Bainimarama warned Qarase for most of 2006 that the military would take power if he did not abandon the proposals. On December 5 -- a date Fijians refer to as "5/12" -- the military drove from Queen Elizabeth Barracks into downtown Suva and staged an entirely peaceful coup. Despite some protestors being taken to the barracks for a bit of persuasion, life outside tourism returned to normal relatively quickly. The initial military roadblocks and checkpoints markedly reduced Fiji's crime rate (it went back up when the soldiers were withdrawn, prompting some merchants to call for permanent checkpoints).

The interim regime has been surprisingly progressive. In addition to abandoning overtly racist government policies, Bainimarama has cracked down on corruption and uncontrolled government spending, which had become rampant under Qarase. Among actions with long-lasting consequences, he has opened Fiji's formerly monopolized communications industry to competition, which promises more over-the-air television channels (instead of one) and lower prices for phone and Internet services. He also has encouraged the thousands of Indian professionals who had fled the country to return home by letting them be permanent residents of Fiji as well as citizens of other countries (Fiji does not recognize dual citizenship).

Note: This information was accurate when it was published, but can change without notice. Please be sure to confirm all rates and details directly with the companies in question before planning your trip.


Our History

Jekishan “Jack” Khatri opened the first Jack’s Handicraft store in 1969 with only two employees. Mr. Khatri’s mission was to start a retail store different to the abundance of duty free stores that catered to the tourist market in Fiji during the 1960s. He was inspired by a visit to Hawaii where most tourist retail stores dealt with souvenirs and woodcraft.

In 1971, Mr. Khatri’s eldest son Dilip Khatri joined the business, and together they set about on an expansion and growth plan that took Jack’s Handicrafts to the forefront of Fiji’s tourism market. The business took off in 1978 when the Japanese tourist market started. The Japanese market was not interested in duty free products, most of which were manufactured in Japan. They were interested in handicrafts and souvenirs, which were Jack’s Handicrafts’ specialities.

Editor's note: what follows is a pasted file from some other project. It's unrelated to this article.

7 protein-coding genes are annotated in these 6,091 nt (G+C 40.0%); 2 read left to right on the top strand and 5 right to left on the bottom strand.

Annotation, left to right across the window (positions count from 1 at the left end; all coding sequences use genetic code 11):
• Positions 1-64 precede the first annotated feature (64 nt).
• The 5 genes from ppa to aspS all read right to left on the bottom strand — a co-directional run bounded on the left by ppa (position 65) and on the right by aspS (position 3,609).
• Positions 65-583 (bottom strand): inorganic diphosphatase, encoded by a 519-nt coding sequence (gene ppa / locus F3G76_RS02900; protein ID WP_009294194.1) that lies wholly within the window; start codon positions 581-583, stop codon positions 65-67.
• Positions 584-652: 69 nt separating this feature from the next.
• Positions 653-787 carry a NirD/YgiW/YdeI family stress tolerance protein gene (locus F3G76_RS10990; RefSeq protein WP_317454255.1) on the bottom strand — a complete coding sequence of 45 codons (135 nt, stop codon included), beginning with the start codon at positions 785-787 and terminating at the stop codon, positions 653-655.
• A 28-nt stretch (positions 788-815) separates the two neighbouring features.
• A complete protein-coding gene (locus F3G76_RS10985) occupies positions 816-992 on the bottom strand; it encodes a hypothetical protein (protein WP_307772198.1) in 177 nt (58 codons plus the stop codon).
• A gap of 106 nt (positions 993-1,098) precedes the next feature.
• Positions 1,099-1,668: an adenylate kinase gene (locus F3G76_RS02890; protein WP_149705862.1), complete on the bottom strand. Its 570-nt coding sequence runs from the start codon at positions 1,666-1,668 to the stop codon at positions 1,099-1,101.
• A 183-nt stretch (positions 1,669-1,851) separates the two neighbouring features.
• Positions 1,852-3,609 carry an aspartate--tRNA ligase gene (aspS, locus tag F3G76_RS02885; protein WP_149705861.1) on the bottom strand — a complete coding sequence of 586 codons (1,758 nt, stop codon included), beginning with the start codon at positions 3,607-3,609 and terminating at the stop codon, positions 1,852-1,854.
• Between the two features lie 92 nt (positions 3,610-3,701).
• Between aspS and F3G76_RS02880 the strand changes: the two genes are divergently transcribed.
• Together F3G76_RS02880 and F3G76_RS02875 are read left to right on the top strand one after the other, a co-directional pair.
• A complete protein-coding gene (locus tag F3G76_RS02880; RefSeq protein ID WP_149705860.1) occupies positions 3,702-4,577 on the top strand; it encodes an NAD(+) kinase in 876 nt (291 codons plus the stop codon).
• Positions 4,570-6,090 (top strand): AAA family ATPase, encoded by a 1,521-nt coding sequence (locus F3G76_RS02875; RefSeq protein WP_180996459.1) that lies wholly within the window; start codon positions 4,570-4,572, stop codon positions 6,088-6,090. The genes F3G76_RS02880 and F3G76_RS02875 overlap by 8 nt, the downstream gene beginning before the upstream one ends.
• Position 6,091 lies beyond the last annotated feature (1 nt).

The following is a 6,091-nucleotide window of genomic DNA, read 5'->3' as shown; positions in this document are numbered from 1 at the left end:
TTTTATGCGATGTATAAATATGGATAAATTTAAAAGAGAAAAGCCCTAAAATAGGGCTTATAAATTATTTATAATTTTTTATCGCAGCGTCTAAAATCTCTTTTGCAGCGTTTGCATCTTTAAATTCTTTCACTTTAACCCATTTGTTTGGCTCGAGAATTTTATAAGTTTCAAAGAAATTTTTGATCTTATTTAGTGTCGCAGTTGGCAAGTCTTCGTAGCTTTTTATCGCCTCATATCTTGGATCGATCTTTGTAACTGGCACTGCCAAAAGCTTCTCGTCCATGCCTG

Jekishan Khatri, sadly passed away in 1983 and Dilip took on his father’s vision and continued to build and expand the business. Dilip was later joined by his brothers Raju and Kirit and together they have built an organisation that employs over 1200 staff members.

Apart from opening other stores in strategic locations, Jack’s also started auxiliary companies to support the core retail business. Thus Jack’s Garments factory was started in 1989, Jack’s Manufacturing was started in 1992 and Jack’s Restaurants was established in 1993 under the brand name Chefs. After the 2000 coup, Jack’s diversified into the local market to reduce its dependence on tourism.

Jack’s Today

Jack’s Handicrafts was rebranded to Jack’s of Fiji in 2005. From its beginnings as a single store in Nadi town, Jack’s of Fiji has become a leader in the retail industry for both locals and tourists alike. Jack’s has grown from one store into a chain of forty stores Fiji-wide as well as venturing into the restaurant, garment, organic farming, manufacturing and construction sectors.

In 2015, Jack’s ventured into the Papua New Guinea market with their first store outside of the Fiji Islands. Jack’s of PNG at Waigani Central in Port Moresby opened for business on 30 March 2015. Due to its popularity, a second store was opened at Vision City Mega Mall on 7 December 2015, with further new stores planned in the near future.

Our Founder

Born in Navsari, India, Jekishan Khatri came to Fiji when he was 13 years old. He began his career working for N. Narottam & Company as an accountant. In 1956, he together with his father and brother started their own business called J. Ratanji & Sons. The business had many components including drapery, second-hand clothing, duty free items, toys and later handicrafts.

Mr. Khatri had a love for travelling and experiencing new cultures. It was during one of these trips in 1968 that he visited Hawaii and was inspired by the handicraft and souvenir store concept.

He was also actively involved in various societies including the Nadi Chamber of Commerce, Crippled Children’s Society and a founding member of the Nadi Bula Festival.

Jekishan “Jack” Khatri passed away in 1983, leaving the company to his sons Dilip and Raju. Jekishan’s third son, Kirit, joined the team in 1991.


Watch the video: History of Fiji (May 2022).